@article {MATHEDUC.06389088,
author = {Deakin, Michael A. B.},
title = {History of mathematics: making the imaginary real and respectable.},
year = {2014},
journal = {Parabola [electronic only]},
volume = {50},
number = {2},
issn = {1446-9723},
pages = {3-10},
publisher = {AMT Publishing, Australian Mathematics Trust, University of Canberra, Canberra; School of Mathematics \& Statistics, University of New South Wales, Sydney},
abstract = {From the text: Back in 2005, I devoted two of these columns to the history of complex and imaginary numbers. Here I return to the theme, but take a different slant on it, telling how an initially suspect notion became respectable. Let me begin by recapping the source of the difficulty. We have the basic rules of arithmetic that tell us that $+\times +=-\times -=+$; $+\times -=-\times +=-$. It seems that there is no possibility of finding $\sqrt{-1}$. Yet, as outlined in my earlier treatment, the notion proved useful (indeed, more than that, necessary) for a complete account of the cubic equation. When I was still in high school, my maths teacher airily remarked: ``There's not really a problem; you just invent a square root, $\sqrt{-1}=i$, and proceed as if nothing untoward has happened''. In other words, if we do this, it works, and really no more needs to be said. Something like this attitude must have informed the mathematics practised for some 400 years before his remark. The number $i$ was designated as ``imaginary'', but dealt with exactly as if it were an ordinary, common or garden, real number.},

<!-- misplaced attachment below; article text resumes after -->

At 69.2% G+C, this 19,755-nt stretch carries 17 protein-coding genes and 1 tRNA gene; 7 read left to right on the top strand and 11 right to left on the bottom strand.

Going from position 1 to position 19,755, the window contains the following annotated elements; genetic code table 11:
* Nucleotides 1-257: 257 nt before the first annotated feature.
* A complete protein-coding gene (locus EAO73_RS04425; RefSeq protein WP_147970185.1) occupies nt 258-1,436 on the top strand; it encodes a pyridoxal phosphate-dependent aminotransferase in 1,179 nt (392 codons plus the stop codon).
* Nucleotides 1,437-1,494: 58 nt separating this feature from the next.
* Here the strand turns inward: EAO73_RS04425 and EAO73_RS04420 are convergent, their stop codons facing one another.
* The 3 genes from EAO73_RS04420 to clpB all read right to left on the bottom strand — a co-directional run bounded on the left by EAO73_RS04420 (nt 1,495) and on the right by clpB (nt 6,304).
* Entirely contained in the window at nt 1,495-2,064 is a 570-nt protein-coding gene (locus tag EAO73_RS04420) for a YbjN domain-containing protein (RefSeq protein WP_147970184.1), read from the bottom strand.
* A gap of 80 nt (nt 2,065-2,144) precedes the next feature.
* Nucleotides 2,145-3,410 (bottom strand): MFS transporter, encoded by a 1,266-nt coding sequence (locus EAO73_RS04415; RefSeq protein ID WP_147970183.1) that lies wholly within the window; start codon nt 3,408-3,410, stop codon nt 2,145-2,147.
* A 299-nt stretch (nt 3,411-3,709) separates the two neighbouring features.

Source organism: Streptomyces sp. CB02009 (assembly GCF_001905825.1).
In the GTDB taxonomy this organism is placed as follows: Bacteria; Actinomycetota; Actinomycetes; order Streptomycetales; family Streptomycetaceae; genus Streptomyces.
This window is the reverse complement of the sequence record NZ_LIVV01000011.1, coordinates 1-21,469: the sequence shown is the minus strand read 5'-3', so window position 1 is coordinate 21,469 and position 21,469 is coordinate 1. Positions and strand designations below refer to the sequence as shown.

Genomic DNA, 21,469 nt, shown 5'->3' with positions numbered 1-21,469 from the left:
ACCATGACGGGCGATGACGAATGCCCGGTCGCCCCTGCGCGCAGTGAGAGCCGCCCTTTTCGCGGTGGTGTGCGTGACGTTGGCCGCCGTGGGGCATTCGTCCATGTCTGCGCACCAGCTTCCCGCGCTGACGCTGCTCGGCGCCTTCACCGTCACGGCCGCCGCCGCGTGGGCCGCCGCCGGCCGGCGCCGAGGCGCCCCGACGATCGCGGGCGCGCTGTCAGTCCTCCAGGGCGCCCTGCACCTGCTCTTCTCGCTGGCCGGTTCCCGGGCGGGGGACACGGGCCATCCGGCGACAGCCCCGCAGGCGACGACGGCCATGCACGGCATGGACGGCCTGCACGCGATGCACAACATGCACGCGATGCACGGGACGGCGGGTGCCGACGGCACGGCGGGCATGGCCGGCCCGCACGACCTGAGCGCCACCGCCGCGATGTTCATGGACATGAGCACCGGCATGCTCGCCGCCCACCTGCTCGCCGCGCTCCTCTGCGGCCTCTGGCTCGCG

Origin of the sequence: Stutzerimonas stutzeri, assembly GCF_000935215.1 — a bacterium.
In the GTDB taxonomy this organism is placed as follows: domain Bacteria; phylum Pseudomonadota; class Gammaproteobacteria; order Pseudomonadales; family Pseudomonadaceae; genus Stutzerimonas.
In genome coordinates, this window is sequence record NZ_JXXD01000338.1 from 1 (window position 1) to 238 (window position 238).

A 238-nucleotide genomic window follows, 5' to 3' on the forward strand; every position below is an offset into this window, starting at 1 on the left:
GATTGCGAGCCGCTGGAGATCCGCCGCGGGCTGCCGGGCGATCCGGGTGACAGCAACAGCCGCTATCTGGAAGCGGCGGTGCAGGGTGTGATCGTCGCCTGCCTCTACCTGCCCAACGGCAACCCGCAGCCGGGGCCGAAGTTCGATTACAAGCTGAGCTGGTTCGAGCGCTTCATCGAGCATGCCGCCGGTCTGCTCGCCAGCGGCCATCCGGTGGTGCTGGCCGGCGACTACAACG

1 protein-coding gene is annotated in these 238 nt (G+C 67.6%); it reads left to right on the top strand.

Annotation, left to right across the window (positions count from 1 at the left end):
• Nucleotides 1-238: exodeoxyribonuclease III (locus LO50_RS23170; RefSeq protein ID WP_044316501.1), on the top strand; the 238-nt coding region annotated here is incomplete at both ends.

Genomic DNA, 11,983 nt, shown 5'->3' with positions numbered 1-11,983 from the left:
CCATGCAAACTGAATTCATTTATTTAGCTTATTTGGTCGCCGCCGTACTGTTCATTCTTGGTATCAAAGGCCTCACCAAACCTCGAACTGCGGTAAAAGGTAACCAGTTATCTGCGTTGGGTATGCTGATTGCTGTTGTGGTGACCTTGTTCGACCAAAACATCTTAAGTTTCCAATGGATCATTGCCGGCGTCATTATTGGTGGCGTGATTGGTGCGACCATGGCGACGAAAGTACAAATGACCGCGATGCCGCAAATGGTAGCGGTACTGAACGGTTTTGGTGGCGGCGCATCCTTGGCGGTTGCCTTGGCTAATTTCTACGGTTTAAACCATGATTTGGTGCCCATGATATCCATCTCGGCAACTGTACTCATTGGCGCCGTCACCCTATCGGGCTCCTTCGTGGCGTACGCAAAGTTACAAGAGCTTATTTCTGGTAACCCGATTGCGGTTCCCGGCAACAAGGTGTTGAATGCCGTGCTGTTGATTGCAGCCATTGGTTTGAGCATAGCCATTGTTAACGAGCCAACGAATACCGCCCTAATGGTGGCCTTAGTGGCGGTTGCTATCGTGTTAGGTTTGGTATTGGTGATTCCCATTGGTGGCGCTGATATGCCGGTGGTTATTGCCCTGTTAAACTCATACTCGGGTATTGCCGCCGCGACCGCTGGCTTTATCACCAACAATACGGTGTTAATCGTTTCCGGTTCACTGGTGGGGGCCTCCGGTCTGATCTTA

msc2010 = {F50xx (A30xx)},
identifier = {2015a.00495},
}